GAZA STRIP (Dispatches) – The International Freedom Flotilla Coalition held meetings this weekend to discuss its plan to resume efforts to break the siege on Gaza in 2023.
Organizers said that the meeting was sponsored by the Palestinian Forum in Britain and was attended by representatives of the international coalition in addition to the International Committee to Break the Siege on Gaza.
Zaher Birawi, president of the International Committee for Breaking the Siege on Gaza and a founding member of the Freedom Flotilla, said the coalition would resume its efforts to challenge the illegal, immoral and inhumane blockade imposed on Gaza, especially the naval blockade. This is after coronavirus lockdowns forced the movement to cease its operations.
Representatives of a number of Palestinian solidarity institutions also took part in the meeting, most notably Miles of Smiles, the Muslim Association in Britain, the British Palestine Solidarity Campaign, in addition to the Popular Conference of Palestinians Abroad, who affirmed their support for the coalition’s efforts to break the siege on Gaza and their willingness to participate in a number of concurrent activities to highlight the need to end the siege imposed on Gaza.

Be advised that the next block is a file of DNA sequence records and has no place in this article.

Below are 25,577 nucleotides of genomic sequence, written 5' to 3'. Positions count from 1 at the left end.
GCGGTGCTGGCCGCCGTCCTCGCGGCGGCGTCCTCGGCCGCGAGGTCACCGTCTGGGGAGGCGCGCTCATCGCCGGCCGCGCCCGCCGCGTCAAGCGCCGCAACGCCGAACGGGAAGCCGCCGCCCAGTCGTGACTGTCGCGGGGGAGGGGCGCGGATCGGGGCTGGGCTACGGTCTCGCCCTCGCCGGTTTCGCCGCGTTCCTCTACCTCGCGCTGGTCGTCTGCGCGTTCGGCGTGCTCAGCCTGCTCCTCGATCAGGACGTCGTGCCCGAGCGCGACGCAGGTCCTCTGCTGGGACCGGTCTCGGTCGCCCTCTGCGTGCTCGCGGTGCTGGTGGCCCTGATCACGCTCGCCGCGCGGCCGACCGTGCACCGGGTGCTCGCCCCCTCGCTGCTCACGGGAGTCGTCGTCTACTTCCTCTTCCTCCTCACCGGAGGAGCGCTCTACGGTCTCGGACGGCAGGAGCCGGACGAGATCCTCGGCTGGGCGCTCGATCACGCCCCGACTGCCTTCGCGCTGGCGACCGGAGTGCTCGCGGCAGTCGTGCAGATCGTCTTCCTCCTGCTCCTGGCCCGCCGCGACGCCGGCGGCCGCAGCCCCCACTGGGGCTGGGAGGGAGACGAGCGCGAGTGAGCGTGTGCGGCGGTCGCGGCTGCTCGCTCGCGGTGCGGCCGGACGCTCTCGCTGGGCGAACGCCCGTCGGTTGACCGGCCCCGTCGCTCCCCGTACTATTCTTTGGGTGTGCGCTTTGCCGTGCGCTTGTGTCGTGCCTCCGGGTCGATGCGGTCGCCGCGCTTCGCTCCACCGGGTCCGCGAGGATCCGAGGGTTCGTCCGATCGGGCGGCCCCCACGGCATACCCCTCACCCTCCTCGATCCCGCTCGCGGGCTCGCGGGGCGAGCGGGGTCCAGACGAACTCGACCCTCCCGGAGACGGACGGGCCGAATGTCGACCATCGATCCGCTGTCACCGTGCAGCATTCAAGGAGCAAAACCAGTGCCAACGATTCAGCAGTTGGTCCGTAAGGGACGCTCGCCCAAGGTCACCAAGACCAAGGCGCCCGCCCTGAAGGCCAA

Several vessels have tried to break the siege on the Gaza Strip as part of the Freedom Flotilla, however Zionist troops confronted them and prevented them from reaching Gaza’s shores.
In 2010, the Mavi Marmara ship was brutally attacked by the regime’s navy in international waters and nearly a dozen activists were killed.
Amid rampant poverty and a myriad of other problems, the Palestinians in the Gaza Strip are preparing to defend their homes against the sea as coastal erosion expected during winter storms threatens life in the enclave. Sandbags, cement blocks and rubble are all being used to protect homes from collapse.
With waves reaching an unprecedented size due to erosion and, say officials, climate change, they called for world leaders in Sharm al Sheikh for the COP27 summit to pay serious attention to the issue.
Hassan al-Ajrami, 59, who lives in a house on the coast, told the local APA news agency that sandbags and the other materials help to consolidate the shoreline and break the waves. “If we did not face winter with these preparations, we would see our house collapse,” he said. “Drastic solutions are called for.” A couple of years ago, he pointed out, the waves rose above the level of his house and civil defence officers had to step in and save his family.
Dozens of homes, hotels and tourist attractions along the sea front are threatened by rising wave levels.